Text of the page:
wells fargo wagon.jpgThe Alcala Law Firm, a California securities law firm that works with clients and attorneys nationwide, is currently representing a client in a FINRA securities arbitration proceeding seeking to recover investment losses associated with the Dividend Capital Total Realty Trust Inc. that was recommended by a Wells Fargo Advisors, LLC stockbroker. Dividend Capital Realty Trust is a Real Estate Investment Trust ("REIT") that is not-publicly traded--often referred to as a non-traded REIT. ALF continues to investigate sales practice violations by stockbrokers who improperly recommended the Dividend Capital Total Realty Trust and other non-traded REITs to investors. For many investors, non-traded REITs such as the Dividend Capital Total Realty Trust are unsuitable investments. For more information, please contact us.

See related blog posts:

January 15, 2013

Investors Beware: Non-Listed REITs

Thumbnail image for home loan.jpgOur securities law firm has seen an influx of complaints involving Non-Listed Real Estate Investment Trusts (REITs) that were marketed and sold to investors looking for a moderate risk fixed-income investment offering an attractive yield. However, like most investments, high risk and high returns are closely related.

Investing in these types of REITs can be fraught with perils that most investors fail to appreciate until it's too late. The very complexity of a REIT investment is a risk factor in and of itself. Other risks include lack of liquidity and transparency. In short, investing in Non-Listed REITs is risky and is usually not suitable for investors seeking a conservative or even moderate risk fixed income investment. Most Non-Listed REITs can only be sold to investors who have a minimum net worth of $250,000 (excluding home equity, furnishings and automobiles). Even for qualified investors who are willing to assume more risk, Non-Listed REITs should only represent a small portion of an investor's overall portfolio.

The Liquidity Trap

Because Non-Listed REITs do not trade on a major exchange, investors will find it extremely difficult to sell their shares. The ability to redeem shares directly through the company is also very limited and subject to a reduction or penalty if an investor wants to get their money out in a short period of time, with typical holding periods ranging between 1-4 years. For example, if an investor wanted to redeem a $100,00 investment in the Dividend Capital Total Realty Trust REIT less than 1 year from the date of their investment, they would only receive $92,500. If they wanted to redeem 1-2 years after purchase, they would receive $95,000. The REIT keeps the difference.

The above discussion of risks is merely the tip of the proverbial iceberg. Always read the prospectus before investing. If you don't understand what you're getting yourself into, don't invest. If you're convinced a REIT is a good investment choice, follow the lead of more sophisticated institutional investors and invest in publicly traded REITs.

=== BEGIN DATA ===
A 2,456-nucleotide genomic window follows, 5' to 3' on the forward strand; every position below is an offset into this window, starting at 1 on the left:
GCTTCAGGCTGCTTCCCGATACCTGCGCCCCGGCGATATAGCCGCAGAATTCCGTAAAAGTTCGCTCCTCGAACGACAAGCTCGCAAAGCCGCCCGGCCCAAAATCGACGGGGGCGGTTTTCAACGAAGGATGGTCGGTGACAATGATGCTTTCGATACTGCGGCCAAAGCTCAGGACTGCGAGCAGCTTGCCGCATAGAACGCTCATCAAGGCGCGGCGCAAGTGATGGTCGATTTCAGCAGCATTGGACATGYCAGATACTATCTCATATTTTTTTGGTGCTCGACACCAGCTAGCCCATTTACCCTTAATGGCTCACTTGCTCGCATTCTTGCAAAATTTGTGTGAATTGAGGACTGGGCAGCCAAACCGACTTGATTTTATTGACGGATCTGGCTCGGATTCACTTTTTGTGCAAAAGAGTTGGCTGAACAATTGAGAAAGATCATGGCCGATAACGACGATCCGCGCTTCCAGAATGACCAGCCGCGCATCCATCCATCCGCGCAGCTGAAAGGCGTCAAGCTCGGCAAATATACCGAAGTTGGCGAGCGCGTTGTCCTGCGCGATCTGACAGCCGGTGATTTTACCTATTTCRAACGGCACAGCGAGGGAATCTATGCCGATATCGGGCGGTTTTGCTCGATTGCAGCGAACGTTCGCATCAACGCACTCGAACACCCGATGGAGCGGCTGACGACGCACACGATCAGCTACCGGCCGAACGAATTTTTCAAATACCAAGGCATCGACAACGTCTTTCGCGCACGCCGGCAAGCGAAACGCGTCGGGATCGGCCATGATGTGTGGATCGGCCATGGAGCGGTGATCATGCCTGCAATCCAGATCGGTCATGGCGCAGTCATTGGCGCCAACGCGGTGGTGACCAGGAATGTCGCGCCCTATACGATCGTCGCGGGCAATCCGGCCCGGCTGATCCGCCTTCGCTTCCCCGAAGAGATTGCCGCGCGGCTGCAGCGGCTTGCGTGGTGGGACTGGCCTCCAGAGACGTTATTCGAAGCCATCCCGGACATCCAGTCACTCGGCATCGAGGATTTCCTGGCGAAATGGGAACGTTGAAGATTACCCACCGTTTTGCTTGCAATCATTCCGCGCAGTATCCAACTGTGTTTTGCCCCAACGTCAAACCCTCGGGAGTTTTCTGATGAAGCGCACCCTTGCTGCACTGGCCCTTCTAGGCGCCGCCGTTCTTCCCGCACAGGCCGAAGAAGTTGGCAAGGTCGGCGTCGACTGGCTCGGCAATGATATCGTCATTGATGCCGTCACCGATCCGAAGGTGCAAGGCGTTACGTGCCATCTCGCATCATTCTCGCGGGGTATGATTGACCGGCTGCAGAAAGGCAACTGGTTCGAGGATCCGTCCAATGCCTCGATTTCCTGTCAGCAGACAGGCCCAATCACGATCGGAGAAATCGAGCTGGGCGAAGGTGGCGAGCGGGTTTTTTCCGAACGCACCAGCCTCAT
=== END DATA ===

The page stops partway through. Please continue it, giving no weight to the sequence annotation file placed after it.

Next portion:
The Bottom Line

An investment in Non-Listed REIT's is inappropriate for most conservative or moderate risk investors. Even knowledgeable investors who are willing to assume some of the risks involved, a publicly traded REIT is a better option; however, a large concentrated investment in real estate, including REITs, still raises suitability concerns.

The Alcala Law Firm would like to thank the assistance of attorney Joshua Pittel who contributed to this blog post.

Click here for more information about REITs.

December 24, 2012

LPL Financial, LLC Under Fire for Sale of Non-Traded REITS

lpl.jpgThe Enforcement Section for the Commonwealth of Massachusetts has filed an administrative lawsuit against LPL Financial, LLC for violation of securities laws in connection with the sale of non-traded REITs. [R-E-I-T is an acronym for "Real Estate Investment Trust."] The term "non-traded" refers to the fact that the REITs are not listed on a national stock exchange and investors have limited redemption rights. The Commonwealth is demanding that the firm make full restitution to Massachusetts investors who were improperly sold non-traded REITs. Following an investigation of 597 non-traded REIT transactions made by LPL, the Enforcement Section determined that 569 of those were made in violation of the prospectus requirements. For example, many of the non-traded REITs sold by LPL contained a requirement in their prospectuses limiting an individual investor's purchase to 10% of their liquid net worth. The Commonwealth's investigation focused on seven non-traded REITs sold by LPL:

  • Inland American, Cole Property Trust II, Inc.

  • Cole Credit Property Trust III, Inc.

  • Cole Credit Property 1031 Exchange

  • Wells Real Estate Investment Trust II, Inc

  • W.P. Carey Corporate Property Associates 17

  • Dividend Capital Total Realty

LPL Financial, LLC is the largest independent broker-dealer in the United States with 12,800 financial advisors. Although the administrative action taken by Massachusetts is primarily concerned with the sale of non-traded REITs to its own residents, LPL's financial advisors sold non-traded REITs to thousands of investors across the country. The Commonwealth of Massachusetts should be commended for their aggressive efforts to protect the rights of financial consumers. In the past, lawsuits such as the one filed by the Commonwealth of Massachusetts have encouraged investors nationwide to seek their own form of justice through individual securities arbitration claims.

See related blog post: